# How to add mental math to R&S math?

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If you use R&S math for the younger years how would you go about adding mental math without adding a whole other curriculum?

I really like the simplicity (if not the excessiveness) and sweetness of R&S math, but I can't wrap my brain around teaching place value the way they do. I can see a child learning the the *places* but NOT the value. In this instance I know to add Popsicle sticks so that the value of the places can be grasped.

What else would you do different, especially with mental math? Any simple guide that can help?

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If you use R&S math for the younger years how would you go about adding mental math without adding a whole other curriculum?

I really like the simplicity (if not the excessiveness) and sweetness of R&S math, but I can't wrap my brain around teaching place value the way they do. I can see a child learning the the *places* but NOT the value. In this instance I know to add Popsicle sticks so that the value of the places can be grasped.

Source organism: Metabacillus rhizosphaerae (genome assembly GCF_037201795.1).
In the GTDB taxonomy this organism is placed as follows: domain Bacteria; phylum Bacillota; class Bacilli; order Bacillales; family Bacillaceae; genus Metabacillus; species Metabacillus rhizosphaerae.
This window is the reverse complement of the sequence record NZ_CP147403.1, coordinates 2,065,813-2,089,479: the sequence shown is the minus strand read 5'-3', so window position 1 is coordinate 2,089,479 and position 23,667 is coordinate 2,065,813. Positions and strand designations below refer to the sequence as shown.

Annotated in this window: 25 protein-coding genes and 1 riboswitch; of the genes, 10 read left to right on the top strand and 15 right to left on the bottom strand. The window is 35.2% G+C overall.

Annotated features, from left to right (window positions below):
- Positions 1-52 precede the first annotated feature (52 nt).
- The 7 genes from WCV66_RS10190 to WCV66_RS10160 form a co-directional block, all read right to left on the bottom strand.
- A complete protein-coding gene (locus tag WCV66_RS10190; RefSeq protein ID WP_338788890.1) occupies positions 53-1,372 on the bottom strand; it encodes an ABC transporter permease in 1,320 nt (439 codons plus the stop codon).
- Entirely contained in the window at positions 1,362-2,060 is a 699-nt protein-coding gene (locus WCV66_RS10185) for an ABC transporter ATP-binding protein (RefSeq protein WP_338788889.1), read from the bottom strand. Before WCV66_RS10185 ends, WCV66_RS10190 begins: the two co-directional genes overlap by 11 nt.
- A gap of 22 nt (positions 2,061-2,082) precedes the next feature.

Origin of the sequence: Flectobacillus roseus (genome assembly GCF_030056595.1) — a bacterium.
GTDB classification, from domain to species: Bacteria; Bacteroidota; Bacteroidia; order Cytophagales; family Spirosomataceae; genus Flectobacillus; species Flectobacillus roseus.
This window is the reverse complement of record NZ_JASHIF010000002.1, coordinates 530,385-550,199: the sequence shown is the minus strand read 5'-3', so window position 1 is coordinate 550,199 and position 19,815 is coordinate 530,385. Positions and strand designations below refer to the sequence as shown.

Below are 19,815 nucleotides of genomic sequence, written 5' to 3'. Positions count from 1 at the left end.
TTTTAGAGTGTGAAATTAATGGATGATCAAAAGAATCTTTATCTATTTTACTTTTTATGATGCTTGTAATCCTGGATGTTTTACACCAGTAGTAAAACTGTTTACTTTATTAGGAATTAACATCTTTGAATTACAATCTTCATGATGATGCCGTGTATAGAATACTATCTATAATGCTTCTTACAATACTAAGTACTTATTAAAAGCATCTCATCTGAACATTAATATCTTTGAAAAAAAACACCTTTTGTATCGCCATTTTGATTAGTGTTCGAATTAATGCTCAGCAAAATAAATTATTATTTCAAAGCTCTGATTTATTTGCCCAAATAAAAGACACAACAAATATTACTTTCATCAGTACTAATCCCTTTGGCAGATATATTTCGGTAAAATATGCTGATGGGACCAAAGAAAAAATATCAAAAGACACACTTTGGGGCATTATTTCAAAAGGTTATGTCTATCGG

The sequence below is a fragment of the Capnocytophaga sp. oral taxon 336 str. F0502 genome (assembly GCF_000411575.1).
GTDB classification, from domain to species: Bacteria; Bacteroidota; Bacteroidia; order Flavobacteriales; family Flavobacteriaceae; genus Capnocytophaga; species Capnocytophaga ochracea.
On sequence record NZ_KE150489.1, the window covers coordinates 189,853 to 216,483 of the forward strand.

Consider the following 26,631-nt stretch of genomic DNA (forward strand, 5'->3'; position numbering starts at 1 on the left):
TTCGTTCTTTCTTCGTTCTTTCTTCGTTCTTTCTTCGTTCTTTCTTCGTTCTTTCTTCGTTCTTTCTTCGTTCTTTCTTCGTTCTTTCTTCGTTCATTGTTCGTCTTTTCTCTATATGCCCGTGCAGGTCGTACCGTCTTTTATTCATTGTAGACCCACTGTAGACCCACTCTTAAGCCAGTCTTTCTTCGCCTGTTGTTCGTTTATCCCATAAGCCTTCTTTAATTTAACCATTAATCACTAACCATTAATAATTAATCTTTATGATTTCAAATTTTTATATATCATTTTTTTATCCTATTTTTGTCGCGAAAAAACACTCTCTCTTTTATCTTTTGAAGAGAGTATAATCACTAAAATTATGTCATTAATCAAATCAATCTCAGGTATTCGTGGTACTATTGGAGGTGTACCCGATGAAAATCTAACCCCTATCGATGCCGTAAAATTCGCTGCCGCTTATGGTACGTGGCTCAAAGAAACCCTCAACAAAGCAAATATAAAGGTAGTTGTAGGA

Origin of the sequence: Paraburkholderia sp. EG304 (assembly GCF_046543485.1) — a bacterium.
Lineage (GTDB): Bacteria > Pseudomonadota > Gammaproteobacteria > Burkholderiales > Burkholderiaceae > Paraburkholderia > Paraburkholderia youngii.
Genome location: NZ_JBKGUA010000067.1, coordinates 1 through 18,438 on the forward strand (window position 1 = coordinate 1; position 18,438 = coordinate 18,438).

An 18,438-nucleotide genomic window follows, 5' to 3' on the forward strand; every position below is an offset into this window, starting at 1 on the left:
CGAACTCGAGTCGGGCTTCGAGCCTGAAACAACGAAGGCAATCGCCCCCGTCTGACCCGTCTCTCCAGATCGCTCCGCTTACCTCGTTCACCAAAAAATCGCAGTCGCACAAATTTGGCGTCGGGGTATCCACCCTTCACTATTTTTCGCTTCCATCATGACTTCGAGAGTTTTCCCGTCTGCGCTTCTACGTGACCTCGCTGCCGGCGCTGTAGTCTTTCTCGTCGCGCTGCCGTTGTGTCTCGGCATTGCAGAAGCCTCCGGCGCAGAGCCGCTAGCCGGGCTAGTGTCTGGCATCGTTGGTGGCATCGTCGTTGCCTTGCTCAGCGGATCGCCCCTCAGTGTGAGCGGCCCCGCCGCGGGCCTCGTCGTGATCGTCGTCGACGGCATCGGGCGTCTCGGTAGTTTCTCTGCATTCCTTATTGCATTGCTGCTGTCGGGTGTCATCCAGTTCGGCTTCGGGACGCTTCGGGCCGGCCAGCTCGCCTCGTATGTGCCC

What else would you do different, especially with mental math? Any simple guide that can help?

You know, it's just first grade. The little dc are just beginning to understand stuff. As time goes on, they *do* learn the value...although I gotta tell you, my mind is twitching a little trying to understand what you're saying. The difference between the place and the value?? I don't even know what you mean, and I'm not too bad in math. :-)